ARE YOU A HEART SCAN
Frequently Asked Questions
1.What is an EBCT Heart Scan?
The Scan – what does it involve?
There is no prior preparation needed for the scan, and patients won’t be
required to stop any of their regular medications prior to the scan. The
patient will lay on a bed, similar to that of a
CT scan machine, and will be
asked to hold their breath in two intervals in order for the scanner to take
the cross section images. This whole process takes less then 5 minutes.
There are no needles or hospital gowns. It is quick, accurate and painless.
3. How long does the whole process take?
An EBCT heart scan takes minutes to complete and patients know
the result within a matter of minutes. If they need to, they can begin
treatment immediately, since there is no delay in getting the results.
4. How do I know if I need a scan?
If you think you may be at risk of heart disease or have had previous
cardiac problems then we would recommend a heart scan.
Risk factors include family history of disease, smoking,
high blood pressure,
high cholesterol, diabetes, obesity and stress.
5. Do I need to be referred by GP?
6. Is the scan covered by insurance companies?
7. How much does a scan cost?
What other scans are performed in the centre?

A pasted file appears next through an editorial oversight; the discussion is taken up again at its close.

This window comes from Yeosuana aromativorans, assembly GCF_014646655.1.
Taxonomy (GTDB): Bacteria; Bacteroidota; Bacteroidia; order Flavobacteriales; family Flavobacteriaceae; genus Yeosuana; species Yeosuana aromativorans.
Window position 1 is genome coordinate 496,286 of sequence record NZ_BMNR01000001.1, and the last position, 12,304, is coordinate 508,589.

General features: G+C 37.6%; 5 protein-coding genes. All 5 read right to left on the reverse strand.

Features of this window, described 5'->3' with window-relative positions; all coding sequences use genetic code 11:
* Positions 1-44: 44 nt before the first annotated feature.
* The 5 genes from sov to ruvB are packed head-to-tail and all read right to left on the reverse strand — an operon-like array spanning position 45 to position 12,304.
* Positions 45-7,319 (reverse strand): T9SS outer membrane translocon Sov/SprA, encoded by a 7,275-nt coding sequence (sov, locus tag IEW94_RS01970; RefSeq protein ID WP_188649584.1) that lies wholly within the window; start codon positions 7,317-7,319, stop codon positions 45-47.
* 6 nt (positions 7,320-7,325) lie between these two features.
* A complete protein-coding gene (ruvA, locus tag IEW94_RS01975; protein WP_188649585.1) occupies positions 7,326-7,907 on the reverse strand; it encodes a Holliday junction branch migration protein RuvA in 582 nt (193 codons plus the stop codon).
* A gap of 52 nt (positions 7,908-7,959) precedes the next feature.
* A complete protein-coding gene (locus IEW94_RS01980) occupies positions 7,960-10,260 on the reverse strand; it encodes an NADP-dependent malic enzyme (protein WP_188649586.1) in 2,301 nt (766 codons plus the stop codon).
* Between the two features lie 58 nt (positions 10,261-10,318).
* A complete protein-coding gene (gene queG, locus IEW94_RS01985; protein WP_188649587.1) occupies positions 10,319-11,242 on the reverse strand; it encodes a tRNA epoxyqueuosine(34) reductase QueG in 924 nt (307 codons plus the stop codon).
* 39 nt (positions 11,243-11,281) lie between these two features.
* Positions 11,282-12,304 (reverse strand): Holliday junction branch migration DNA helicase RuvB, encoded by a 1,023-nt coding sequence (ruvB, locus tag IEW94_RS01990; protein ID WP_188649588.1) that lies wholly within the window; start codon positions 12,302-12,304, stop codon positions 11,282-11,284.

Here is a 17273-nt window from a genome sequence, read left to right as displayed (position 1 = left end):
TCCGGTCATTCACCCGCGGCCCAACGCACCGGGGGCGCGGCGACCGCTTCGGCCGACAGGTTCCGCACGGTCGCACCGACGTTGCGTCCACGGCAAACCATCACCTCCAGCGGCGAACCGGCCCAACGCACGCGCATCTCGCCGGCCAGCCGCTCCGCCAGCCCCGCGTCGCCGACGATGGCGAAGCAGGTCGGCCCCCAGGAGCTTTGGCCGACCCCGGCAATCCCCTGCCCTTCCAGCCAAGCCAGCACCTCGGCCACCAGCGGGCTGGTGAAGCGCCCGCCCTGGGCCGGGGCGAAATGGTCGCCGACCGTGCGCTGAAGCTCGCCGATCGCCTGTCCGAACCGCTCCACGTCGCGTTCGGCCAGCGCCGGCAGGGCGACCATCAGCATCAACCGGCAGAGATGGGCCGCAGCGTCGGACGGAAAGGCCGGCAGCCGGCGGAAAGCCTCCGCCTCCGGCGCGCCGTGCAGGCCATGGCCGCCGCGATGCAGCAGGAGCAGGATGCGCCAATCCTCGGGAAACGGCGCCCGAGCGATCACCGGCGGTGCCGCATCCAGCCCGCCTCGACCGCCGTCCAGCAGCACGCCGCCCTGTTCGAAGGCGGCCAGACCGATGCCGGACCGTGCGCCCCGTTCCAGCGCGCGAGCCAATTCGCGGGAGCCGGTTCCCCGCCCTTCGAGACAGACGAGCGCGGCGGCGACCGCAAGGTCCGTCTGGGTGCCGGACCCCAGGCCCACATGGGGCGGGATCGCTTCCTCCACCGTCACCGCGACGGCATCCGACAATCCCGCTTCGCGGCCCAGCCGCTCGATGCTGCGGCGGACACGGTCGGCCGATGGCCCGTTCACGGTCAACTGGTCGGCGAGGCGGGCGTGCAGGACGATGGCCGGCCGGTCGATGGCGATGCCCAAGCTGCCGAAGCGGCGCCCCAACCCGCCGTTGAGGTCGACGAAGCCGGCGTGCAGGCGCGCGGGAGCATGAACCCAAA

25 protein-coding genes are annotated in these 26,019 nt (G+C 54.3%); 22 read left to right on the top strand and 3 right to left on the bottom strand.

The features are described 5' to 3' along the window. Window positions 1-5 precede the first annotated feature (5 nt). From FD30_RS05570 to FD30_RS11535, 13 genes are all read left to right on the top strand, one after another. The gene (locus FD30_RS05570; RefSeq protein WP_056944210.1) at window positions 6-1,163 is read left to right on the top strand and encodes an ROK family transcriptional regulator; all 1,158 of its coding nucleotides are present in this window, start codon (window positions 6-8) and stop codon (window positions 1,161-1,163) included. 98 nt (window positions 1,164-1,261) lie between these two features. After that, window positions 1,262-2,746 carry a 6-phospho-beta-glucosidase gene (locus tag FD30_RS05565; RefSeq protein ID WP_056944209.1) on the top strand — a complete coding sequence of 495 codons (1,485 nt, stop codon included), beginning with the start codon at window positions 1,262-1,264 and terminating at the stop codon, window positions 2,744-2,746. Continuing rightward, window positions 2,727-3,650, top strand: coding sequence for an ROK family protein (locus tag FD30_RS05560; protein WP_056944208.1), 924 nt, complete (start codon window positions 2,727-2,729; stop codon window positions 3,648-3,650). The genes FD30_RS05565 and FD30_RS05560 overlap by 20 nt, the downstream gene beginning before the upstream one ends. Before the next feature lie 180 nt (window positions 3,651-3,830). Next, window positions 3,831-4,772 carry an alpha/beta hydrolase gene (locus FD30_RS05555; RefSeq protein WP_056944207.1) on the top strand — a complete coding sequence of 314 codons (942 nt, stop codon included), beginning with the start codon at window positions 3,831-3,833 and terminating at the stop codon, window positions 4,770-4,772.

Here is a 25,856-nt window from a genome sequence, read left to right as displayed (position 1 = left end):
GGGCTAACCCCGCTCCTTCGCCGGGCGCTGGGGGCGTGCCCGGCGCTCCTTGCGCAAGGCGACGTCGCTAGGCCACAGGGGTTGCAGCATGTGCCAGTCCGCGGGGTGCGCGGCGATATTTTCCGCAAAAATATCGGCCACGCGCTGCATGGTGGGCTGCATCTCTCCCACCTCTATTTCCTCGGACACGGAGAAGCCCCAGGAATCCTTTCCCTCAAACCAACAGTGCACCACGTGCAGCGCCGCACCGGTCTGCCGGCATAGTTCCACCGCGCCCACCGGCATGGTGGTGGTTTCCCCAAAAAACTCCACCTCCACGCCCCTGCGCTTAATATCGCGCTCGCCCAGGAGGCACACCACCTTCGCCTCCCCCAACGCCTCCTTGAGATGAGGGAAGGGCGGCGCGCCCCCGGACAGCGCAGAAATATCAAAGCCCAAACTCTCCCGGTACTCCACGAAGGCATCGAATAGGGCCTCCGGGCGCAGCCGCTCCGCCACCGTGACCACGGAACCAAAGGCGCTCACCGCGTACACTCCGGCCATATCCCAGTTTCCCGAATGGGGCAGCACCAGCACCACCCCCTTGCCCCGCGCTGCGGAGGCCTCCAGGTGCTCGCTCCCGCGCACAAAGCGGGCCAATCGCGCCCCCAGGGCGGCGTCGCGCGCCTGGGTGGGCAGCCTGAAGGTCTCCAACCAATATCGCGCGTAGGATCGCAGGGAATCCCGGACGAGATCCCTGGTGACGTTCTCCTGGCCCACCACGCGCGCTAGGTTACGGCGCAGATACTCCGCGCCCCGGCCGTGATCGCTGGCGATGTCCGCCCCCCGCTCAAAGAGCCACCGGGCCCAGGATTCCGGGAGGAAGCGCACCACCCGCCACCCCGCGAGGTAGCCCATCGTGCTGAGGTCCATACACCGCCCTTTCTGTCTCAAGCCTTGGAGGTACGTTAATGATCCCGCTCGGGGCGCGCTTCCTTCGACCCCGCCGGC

Myocardial Perfusion Imaging and Dual-Source CT Coronary Angiogram are also carried
out in the department.
Myocardial Perfusion Imaging is used to monitor and
assess the blood flow around the heart. This is a lengthy procedure, and a
small dosage of radiation is used to monitor the blood flow in the coronary
arteries. Unlike the Heart-Scan (EBCT), Myocardial Perfusion Imaging can detect any
narrowing in the coronary arteries.
Dual-Source CT Coronary Angiogram, is similar
but is far less invasive than the traditional angiogram. It is estimated
that up to 30% of coronary angiograms performed in the U.K turn out to be
entirely normal studies. By excluding coronary disease in such low risk
patients the Dual-Source CT Coronary Angiogram can avoid invasive coronary angiography. It is not an ideal
method to identify narrowing inside coronary stents since it is not possible
to visualize the interior of stents accurately by CT.
9. I may be interested in having a scan Where can I get more information?